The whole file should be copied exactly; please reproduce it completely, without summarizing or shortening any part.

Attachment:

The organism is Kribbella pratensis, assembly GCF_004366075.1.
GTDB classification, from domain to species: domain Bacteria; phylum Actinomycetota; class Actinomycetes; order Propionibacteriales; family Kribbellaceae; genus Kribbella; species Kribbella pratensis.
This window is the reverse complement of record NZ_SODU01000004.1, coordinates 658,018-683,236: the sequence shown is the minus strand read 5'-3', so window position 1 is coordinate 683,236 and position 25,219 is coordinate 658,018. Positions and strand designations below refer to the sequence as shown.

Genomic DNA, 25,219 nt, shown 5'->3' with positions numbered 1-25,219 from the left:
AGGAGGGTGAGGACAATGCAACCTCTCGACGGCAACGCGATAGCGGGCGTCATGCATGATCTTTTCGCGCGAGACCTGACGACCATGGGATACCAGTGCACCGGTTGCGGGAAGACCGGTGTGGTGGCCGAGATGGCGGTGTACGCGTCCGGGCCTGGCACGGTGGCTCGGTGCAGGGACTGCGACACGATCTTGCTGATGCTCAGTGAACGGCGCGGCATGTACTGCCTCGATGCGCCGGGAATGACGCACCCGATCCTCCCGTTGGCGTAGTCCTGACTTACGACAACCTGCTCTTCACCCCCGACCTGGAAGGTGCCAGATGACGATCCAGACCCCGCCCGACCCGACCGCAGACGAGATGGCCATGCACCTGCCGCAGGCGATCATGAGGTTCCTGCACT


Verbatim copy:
The organism is Kribbella pratensis, assembly GCF_004366075.1.
GTDB classification, from domain to species: domain Bacteria; phylum Actinomycetota; class Actinomycetes; order Propionibacteriales; family Kribbellaceae; genus Kribbella; species Kribbella pratensis.
This window is the reverse complement of record NZ_SODU01000004.1, coordinates 658,018-683,236: the sequence shown is the minus strand read 5'-3', so window position 1 is coordinate 683,236 and position 25,219 is coordinate 658,018. Positions and strand designations below refer to the sequence as shown.

Genomic DNA, 25,219 nt, shown 5'->3' with positions numbered 1-25,219 from the left:
AGGAGGGTGAGGACAATGCAACCTCTCGACGGCAACGCGATAGCGGGCGTCATGCATGATCTTTTCGCGCGAGACCTGACGACCATGGGATACCAGTGCACCGGTTGCGGGAAGACCGGTGTGGTGGCCGAGATGGCGGTGTACGCGTCCGGGCCTGGCACGGTGGCTCGGTGCAGGGACTGCGACACGATCTTGCTGATGCTCAGTGAACGGCGCGGCATGTACTGCCTCGATGCGCCGGGAATGACGCACCCGATCCTCCCGTTGGCGTAGTCCTGACTTACGACAACCTGCTCTTCACCCCCGACCTGGAAGGTGCCAGATGACGATCCAGACCCCGCCCGACCCGACCGCAGACGAGATGGCCATGCACCTGCCGCAGGCGATCATGAGGTTCCTGCACT